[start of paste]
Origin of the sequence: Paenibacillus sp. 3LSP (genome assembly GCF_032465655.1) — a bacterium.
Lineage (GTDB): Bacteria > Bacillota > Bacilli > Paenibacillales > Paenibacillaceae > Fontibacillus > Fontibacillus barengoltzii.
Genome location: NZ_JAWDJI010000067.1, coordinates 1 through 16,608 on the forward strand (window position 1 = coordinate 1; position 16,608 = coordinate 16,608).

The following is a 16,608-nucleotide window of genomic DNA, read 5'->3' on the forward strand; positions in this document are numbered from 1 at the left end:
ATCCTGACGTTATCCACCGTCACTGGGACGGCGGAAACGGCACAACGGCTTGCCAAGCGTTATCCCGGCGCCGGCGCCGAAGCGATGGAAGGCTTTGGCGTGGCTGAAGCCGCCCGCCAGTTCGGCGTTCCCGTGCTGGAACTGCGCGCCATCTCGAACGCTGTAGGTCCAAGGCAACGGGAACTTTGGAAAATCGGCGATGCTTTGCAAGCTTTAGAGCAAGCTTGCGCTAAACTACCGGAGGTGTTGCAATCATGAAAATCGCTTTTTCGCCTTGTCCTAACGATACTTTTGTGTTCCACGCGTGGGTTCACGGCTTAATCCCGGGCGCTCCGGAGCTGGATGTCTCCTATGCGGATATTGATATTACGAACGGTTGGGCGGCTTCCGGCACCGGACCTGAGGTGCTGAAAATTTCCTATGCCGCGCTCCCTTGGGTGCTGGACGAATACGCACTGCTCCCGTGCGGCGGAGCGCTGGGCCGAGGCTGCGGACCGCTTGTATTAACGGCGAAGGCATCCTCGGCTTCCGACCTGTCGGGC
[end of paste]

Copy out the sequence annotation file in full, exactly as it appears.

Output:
Origin of the sequence: Paenibacillus sp. 3LSP (genome assembly GCF_032465655.1) — a bacterium.
Lineage (GTDB): Bacteria > Bacillota > Bacilli > Paenibacillales > Paenibacillaceae > Fontibacillus > Fontibacillus barengoltzii.
Genome location: NZ_JAWDJI010000067.1, coordinates 1 through 16,608 on the forward strand (window position 1 = coordinate 1; position 16,608 = coordinate 16,608).

The following is a 16,608-nucleotide window of genomic DNA, read 5'->3' on the forward strand; positions in this document are numbered from 1 at the left end:
ATCCTGACGTTATCCACCGTCACTGGGACGGCGGAAACGGCACAACGGCTTGCCAAGCGTTATCCCGGCGCCGGCGCCGAAGCGATGGAAGGCTTTGGCGTGGCTGAAGCCGCCCGCCAGTTCGGCGTTCCCGTGCTGGAACTGCGCGCCATCTCGAACGCTGTAGGTCCAAGGCAACGGGAACTTTGGAAAATCGGCGATGCTTTGCAAGCTTTAGAGCAAGCTTGCGCTAAACTACCGGAGGTGTTGCAATCATGAAAATCGCTTTTTCGCCTTGTCCTAACGATACTTTTGTGTTCCACGCGTGGGTTCACGGCTTAATCCCGGGCGCTCCGGAGCTGGATGTCTCCTATGCGGATATTGATATTACGAACGGTTGGGCGGCTTCCGGCACCGGACCTGAGGTGCTGAAAATTTCCTATGCCGCGCTCCCTTGGGTGCTGGACGAATACGCACTGCTCCCGTGCGGCGGAGCGCTGGGCCGAGGCTGCGGACCGCTTGTATTAACGGCGAAGGCATCCTCGGCTTCCGACCTGTCGGGC